My Little Corner of Canada



The Crushing Cost of Living

The high cost of living in Canada’s Arctic is getting ridiculous. For a long time, we have reluctantly accepted food prices that are easily two to three times higher than in southern Canada. The cost of housing continues to go through the roof. The cost of transportation, largely responsible for this high cost of living, increases by leaps and bounds. The cost of fuel and energy follow suit. It’s a vicious cycle.

In the early days of the opening up of the Arctic, it was reasonable to expect higher costs because of extreme isolation and lack of infrastructure. The cost of moving things was understandably high.

Today, this extreme isolation is gone. Residents of Grise Fiord, Clyde River, or Taluqjuaq can get to most parts of the country in a day or two. All communities have reasonable airport facilities compared to the old days.

Modern navigation systems means flying in the Arctic is no longer a guessing game. You can pick up the phone and talk to someone half way around the world as if that person were next door. Turn on your television set, and you can watch live coverage of the funeral of Diana. Click to the Internet and you’re connected to the World Wide Web. The isolation is now mostly distance.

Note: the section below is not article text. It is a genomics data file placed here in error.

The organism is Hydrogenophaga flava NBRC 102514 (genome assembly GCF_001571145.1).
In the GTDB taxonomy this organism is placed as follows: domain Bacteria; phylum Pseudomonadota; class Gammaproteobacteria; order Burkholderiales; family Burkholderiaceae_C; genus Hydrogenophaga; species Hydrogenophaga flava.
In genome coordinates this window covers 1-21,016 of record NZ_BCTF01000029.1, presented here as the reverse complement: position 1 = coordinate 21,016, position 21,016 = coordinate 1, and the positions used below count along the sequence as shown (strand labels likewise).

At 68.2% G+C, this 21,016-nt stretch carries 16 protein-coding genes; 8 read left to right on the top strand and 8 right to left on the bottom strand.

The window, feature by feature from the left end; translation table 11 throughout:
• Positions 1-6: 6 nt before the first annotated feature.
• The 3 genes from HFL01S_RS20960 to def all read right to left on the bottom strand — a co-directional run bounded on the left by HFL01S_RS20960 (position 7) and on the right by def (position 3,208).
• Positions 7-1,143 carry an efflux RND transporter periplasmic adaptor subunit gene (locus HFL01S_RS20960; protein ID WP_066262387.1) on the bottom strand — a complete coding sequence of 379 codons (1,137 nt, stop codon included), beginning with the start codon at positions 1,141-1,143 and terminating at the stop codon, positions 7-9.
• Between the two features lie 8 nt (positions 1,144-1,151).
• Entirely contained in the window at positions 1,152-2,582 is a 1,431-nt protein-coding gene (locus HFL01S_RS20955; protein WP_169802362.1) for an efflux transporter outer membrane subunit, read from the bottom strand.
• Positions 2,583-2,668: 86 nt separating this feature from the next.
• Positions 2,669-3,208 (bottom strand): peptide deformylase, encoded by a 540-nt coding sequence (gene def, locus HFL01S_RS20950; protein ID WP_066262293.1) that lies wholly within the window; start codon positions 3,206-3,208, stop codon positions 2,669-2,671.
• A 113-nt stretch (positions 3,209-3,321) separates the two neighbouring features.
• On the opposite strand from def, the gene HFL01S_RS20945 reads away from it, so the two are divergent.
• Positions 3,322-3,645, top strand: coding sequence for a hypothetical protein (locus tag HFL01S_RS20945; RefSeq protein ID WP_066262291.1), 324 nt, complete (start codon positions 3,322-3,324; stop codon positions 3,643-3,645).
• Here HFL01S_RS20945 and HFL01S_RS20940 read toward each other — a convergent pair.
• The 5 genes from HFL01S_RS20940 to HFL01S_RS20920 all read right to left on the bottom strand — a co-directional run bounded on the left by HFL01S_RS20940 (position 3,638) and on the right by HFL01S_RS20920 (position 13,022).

Government has been partly responsible for the cycle of higher costs. They paid their employees higher wages and gave them isolated post allowances. Many private enterprises had to follow suit in order to compete for workers. The transportation companies felt justified in charging high prices because governments were going to subsidize the cost anyway.

Most local residents never saw the higher wages, isolated post allowances, or other benefits of government jobs. But they still had to pay the higher costs.

Now the cash cow of government subsidies is starting to dry up. Just when local residents are starting to settle into government jobs, the benefits are being clawed back. But the transportation companies are not lowering their rates.

The latest body blow to the northern consumer is the news that a private company has been given responsibility for running air navigation systems in Canada and have decided that it will be necessary to increase certain fees for airlines in the north. The airlines will undoubtedly pass this higher cost on to us.

Perhaps it’s time that we stop accepting this quietly. Perhaps it’s time to say that we’re mad as hell and we won’t take this anymore.

This corner quotes:

“Nothing has changed. The government of Quebec is in the same ship the state of Canada and we are not suffering from anxiety about the next referendum. We will contemplate that bridge when we get to it. If we come to it, we will block it, cross it, burn it, jump off it or watch water go under it. We will examine our options.”

Zebedee Nungak, as quoted by the Ottawa Citizen

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